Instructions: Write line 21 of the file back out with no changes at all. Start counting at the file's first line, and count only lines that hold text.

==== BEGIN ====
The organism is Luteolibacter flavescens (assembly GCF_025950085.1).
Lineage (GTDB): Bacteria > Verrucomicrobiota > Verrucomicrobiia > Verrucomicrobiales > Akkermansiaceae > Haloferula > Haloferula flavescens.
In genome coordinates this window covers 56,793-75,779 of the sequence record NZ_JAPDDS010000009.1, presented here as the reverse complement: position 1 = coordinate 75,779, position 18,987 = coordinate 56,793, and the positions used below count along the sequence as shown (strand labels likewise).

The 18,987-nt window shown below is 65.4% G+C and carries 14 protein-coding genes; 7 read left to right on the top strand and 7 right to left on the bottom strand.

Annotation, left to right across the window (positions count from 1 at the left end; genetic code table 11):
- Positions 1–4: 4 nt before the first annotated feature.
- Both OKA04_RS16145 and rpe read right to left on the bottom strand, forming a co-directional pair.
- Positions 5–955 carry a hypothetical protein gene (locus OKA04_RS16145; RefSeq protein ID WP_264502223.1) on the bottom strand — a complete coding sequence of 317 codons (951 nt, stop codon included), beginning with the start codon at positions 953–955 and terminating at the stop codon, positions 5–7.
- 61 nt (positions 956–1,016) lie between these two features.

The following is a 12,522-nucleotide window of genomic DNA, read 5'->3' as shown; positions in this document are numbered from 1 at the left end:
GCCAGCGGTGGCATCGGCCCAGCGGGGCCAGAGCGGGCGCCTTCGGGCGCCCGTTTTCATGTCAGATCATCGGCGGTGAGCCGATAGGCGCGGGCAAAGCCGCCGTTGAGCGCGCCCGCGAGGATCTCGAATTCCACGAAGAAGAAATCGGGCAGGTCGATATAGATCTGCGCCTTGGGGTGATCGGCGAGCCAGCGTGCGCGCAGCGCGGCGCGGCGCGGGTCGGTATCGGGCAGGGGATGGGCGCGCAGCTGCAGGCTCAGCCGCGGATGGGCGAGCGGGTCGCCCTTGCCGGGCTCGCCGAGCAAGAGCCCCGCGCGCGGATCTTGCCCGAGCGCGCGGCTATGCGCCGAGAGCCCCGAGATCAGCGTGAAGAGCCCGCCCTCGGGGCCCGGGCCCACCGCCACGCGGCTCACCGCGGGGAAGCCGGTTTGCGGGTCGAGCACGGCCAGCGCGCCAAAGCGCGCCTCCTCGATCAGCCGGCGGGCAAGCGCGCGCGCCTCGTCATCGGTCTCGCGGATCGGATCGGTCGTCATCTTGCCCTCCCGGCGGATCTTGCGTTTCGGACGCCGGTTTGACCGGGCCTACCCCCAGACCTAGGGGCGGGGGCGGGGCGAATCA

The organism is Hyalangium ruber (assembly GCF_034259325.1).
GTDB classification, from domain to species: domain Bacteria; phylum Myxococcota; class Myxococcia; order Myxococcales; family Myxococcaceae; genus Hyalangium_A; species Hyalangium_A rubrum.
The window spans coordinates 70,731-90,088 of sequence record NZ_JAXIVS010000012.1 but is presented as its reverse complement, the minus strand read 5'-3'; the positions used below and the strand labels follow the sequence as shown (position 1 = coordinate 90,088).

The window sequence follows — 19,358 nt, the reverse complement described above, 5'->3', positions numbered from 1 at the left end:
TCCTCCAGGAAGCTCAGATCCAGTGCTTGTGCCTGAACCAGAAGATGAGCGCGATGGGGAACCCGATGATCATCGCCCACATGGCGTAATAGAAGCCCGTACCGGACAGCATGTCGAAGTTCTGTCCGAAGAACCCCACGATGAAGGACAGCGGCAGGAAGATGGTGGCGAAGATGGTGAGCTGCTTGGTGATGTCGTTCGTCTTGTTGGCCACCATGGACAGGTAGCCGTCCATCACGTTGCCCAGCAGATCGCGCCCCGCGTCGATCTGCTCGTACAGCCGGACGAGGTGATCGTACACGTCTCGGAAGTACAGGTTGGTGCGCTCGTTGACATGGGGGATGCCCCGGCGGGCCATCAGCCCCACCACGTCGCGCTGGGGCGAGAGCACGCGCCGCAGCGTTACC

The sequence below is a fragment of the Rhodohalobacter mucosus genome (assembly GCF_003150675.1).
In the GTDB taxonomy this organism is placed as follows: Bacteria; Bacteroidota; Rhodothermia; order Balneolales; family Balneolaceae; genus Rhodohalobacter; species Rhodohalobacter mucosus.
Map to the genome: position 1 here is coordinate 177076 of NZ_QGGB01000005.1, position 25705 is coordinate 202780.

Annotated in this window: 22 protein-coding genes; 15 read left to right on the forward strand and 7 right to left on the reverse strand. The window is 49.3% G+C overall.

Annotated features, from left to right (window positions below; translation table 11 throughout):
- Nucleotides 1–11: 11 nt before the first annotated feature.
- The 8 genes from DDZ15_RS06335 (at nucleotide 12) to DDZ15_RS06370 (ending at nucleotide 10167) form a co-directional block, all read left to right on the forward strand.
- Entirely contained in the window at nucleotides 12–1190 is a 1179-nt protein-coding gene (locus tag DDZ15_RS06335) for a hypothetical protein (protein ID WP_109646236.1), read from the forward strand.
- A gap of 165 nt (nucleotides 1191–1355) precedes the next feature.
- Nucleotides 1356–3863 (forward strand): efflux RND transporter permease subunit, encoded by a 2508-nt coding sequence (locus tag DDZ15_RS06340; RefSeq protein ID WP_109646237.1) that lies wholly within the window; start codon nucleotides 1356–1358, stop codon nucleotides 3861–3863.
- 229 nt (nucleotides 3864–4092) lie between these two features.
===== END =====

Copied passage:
Annotated features, from left to right (window positions below; translation table 11 throughout):